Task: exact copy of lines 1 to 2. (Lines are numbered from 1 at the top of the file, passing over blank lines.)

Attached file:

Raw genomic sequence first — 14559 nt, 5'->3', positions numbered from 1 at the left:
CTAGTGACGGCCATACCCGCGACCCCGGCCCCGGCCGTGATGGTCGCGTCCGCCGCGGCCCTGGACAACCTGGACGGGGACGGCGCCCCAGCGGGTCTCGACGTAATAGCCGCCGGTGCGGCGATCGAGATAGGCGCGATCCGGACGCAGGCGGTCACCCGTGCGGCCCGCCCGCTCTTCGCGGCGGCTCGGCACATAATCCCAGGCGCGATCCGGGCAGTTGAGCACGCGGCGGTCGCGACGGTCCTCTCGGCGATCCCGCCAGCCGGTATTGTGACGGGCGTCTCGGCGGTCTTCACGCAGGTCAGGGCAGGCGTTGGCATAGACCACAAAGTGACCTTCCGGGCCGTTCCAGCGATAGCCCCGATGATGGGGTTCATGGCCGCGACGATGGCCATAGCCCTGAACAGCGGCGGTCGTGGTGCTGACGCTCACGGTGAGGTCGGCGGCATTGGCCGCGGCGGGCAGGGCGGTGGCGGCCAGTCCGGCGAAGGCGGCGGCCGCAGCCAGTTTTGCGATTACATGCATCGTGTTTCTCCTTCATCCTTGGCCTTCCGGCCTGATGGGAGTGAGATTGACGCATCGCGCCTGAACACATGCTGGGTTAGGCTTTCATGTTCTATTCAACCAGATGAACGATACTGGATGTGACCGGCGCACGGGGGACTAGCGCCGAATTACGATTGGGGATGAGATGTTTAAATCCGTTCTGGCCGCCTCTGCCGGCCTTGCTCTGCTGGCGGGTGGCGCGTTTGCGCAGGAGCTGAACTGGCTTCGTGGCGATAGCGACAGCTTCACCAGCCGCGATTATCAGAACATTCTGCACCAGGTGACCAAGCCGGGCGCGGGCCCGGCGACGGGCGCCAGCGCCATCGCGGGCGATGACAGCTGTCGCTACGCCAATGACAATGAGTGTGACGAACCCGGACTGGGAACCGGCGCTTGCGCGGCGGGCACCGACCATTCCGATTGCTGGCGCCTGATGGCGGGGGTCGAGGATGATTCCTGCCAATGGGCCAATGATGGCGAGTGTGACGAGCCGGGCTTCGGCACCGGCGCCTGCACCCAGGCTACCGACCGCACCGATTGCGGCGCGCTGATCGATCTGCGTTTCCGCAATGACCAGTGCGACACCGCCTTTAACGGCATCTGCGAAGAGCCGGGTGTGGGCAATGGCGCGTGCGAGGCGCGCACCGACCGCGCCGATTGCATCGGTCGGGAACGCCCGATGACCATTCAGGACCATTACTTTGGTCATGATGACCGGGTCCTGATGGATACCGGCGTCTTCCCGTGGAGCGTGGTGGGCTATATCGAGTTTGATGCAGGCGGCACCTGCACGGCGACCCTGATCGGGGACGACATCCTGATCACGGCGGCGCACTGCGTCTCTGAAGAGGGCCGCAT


Raw genomic sequence first — 14559 nt, 5'->3', positions numbered from 1 at the left:
CTAGTGACGGCCATACCCGCGACCCCGGCCCCGGCCGTGATGGTCGCGTCCGCCGCGGCCCTGGACAACCTGGACGGGGACGGCGCCCCAGCGGGTCTCGACGTAATAGCCGCCGGTGCGGCGATCGAGATAGGCGCGATCCGGACGCAGGCGGTCACCCGTGCGGCCCGCCCGCTCTTCGCGGCGGCTCGGCACATAATCCCAGGCGCGATCCGGGCAGTTGAGCACGCGGCGGTCGCGACGGTCCTCTCGGCGATCCCGCCAGCCGGTATTGTGACGGGCGTCTCGGCGGTCTTCACGCAGGTCAGGGCAGGCGTTGGCATAGACCACAAAGTGACCTTCCGGGCCGTTCCAGCGATAGCCCCGATGATGGGGTTCATGGCCGCGACGATGGCCATAGCCCTGAACAGCGGCGGTCGTGGTGCTGACGCTCACGGTGAGGTCGGCGGCATTGGCCGCGGCGGGCAGGGCGGTGGCGGCCAGTCCGGCGAAGGCGGCGGCCGCAGCCAGTTTTGCGATTACATGCATCGTGTTTCTCCTTCATCCTTGGCCTTCCGGCCTGATGGGAGTGAGATTGACGCATCGCGCCTGAACACATGCTGGGTTAGGCTTTCATGTTCTATTCAACCAGATGAACGATACTGGATGTGACCGGCGCACGGGGGACTAGCGCCGAATTACGATTGGGGATGAGATGTTTAAATCCGTTCTGGCCGCCTCTGCCGGCCTTGCTCTGCTGGCGGGTGGCGCGTTTGCGCAGGAGCTGAACTGGCTTCGTGGCGATAGCGACAGCTTCACCAGCCGCGATTATCAGAACATTCTGCACCAGGTGACCAAGCCGGGCGCGGGCCCGGCGACGGGCGCCAGCGCCATCGCGGGCGATGACAGCTGTCGCTACGCCAATGACAATGAGTGTGACGAACCCGGACTGGGAACCGGCGCTTGCGCGGCGGGCACCGACCATTCCGATTGCTGGCGCCTGATGGCGGGGGTCGAGGATGATTCCTGCCAATGGGCCAATGATGGCGAGTGTGACGAGCCGGGCTTCGGCACCGGCGCCTGCACCCAGGCTACCGACCGCACCGATTGCGGCGCGCTGATCGATCTGCGTTTCCGCAATGACCAGTGCGACACCGCCTTTAACGGCATCTGCGAAGAGCCGGGTGTGGGCAATGGCGCGTGCGAGGCGCGCACCGACCGCGCCGATTGCATCGGTCGGGAACGCCCGATGACCATTCAGGACCATTACTTTGGTCATGATGACCGGGTCCTGATGGATACCGGCGTCTTCCCGTGGAGCGTGGTGGGCTATATCGAGTTTGATGCAGGCGGCACCTGCACGGCGACCCTGATCGGGGACGACATCCTGATCACGGCGGCGCACTGCGTCTCTGAAGAGGGCCGCAT